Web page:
On Christmas Day 2016, Ian Davison died. One of Scotland's most prolific and able songmakers in the traditional style, Ian, born in Glasgow in 1939, was captured for the Scottish Folk Revival by a 1957 lecture given in Glasgow’s Partick Burgh Halls by Norman Buchan, one of the three key kick-starters of the Revival. Ian went on to co-found the Glasgow University Folk Club, then to teach English with Norman in Rutherglen Academy, and co-run the Academy’s very influential folk club.
It is with deep sadness we announce that Angus R Grant passed away on 9th October after a short illness. We would like to thank his doctors and the team from St Columba’s Hospice who enabled him to die peacefully at home surrounded by family and close friends. Here follows a short appreciation.
Much has been written and is still to be written about Dave Swarbrick. He was a giant figure making an impact from his first appearances as a teenager through to very recent times. His influence on Folk Rock was huge, but his most enduring musical relationship was his partnership with Martin Carthy. His musical story is well documented including features in previous issues of The Living Tradition.
Steve McGrail, who contributed to The Living Tradition both many articles and editorially for many years until 2010, died after a long illness on 11th May 2016. He had to face early onset Alzheimer’s which he did with dignity and realism. On behalf of the magazine he had interviewed a wide range of singers and instrumentalists from all over the British Isles and Eire.
Duncan MacLennan, founder member and driving force behind Inverness Folk Club and Folk Festival for many years, died quietly on February 1st in Raigmore Hospital after a long illness.
We are sad to hear of the death, on Sat May 28th, of Larry Kearns, original mandolin player with the Oldham Tinkers Folk Group from Lancashire. He had been suffering from cancer for the last few months, and died in Dr Kershaw's Hospice in Oldham, his home town. Although Larry was still active musically at local sessions, he hadn't played with the group for the last 25 years, having taken a step back due to a hand condition which resulted in his being replaced by Mancunian multi-instrumentalist Dave Howard.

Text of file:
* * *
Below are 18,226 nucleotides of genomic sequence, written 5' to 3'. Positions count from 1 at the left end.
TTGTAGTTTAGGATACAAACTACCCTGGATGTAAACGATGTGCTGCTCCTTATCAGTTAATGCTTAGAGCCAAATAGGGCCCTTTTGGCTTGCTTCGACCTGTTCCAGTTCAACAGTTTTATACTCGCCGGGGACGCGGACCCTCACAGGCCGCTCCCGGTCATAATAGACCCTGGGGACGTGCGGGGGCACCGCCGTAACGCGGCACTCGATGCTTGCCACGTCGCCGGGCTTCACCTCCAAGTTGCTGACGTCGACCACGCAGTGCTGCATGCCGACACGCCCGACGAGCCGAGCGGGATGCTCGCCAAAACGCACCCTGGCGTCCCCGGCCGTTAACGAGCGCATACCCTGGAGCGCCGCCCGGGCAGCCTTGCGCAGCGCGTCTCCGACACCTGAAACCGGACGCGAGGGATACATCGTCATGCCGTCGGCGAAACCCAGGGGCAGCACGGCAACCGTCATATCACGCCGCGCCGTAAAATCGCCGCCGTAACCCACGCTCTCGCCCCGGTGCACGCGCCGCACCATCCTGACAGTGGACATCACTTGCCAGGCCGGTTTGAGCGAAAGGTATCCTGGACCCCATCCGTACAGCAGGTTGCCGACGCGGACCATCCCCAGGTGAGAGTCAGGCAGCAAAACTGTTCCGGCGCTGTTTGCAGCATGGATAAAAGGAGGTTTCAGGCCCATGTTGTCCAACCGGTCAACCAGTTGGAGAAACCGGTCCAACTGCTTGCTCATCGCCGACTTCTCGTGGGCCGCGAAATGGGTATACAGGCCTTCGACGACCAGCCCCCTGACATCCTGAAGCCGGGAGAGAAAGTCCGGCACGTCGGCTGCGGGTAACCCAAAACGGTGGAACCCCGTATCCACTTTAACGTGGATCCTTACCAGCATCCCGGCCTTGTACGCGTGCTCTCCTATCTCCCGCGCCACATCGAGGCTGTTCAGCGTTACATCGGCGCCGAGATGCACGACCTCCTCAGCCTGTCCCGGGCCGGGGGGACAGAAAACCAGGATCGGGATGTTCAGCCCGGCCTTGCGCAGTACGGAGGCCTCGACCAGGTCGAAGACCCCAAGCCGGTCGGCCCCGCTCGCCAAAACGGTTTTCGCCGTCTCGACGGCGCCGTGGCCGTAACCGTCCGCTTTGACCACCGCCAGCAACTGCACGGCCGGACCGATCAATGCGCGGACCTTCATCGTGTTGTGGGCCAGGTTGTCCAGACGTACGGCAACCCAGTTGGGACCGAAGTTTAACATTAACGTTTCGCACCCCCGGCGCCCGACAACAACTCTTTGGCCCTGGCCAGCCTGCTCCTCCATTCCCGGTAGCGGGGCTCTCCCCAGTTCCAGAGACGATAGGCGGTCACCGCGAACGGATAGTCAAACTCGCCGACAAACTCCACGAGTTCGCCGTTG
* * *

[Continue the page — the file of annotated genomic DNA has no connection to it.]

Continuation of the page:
The death of Andy M. Stewart on December 27th 2015 has taken from us not just an immensely talented songwriter and performer, but also one of the country’s last remaining traditional singers.
Remembering Roy Harris
A personal tribute by Pete Castle
I was really pleased to be asked to write this appreciation of Roy Harris who I have described as my best mate and my mentor. I could have written a normal, factual obituary, putting in all the dates and achievements, but anyone could do that and it wouldn’t do Roy justice so, instead, I thought I’d write a personal account of our relationship. Being personal, it will paint a slightly different picture to that which others of you might have produced but I think a lot of you, particularly if you are a performer, will find a lot to identify with.
Tributes were paid to Joyce Cann, president of the Dartmoor Folk Festival and wife of the event founder, the late Bob Cann, at her funeral service held at St Andrew's Church in South Tawton.
The third of four sons to John and Betty Knight, Andrew was born and raised in Banstead, Surrey. He was introduced to Irish folksong when elder brothers Simon and Chris, together with friends, started a weekly singing session in The Black Horse in Reigate and other pubs in the region. Soon his younger brother Patrick, with whom Andrew was to play traditional dance music for the rest of his life, joined the throng. This was the mid-sixties and the material embraced songs from the hugely popular Dubliners as well as The Clancy Brothers, Pete Seeger, Joan Baez and others. Every Saturday night, rebel songs and street ballads were belted out in unison to guitar and banjo accompaniment.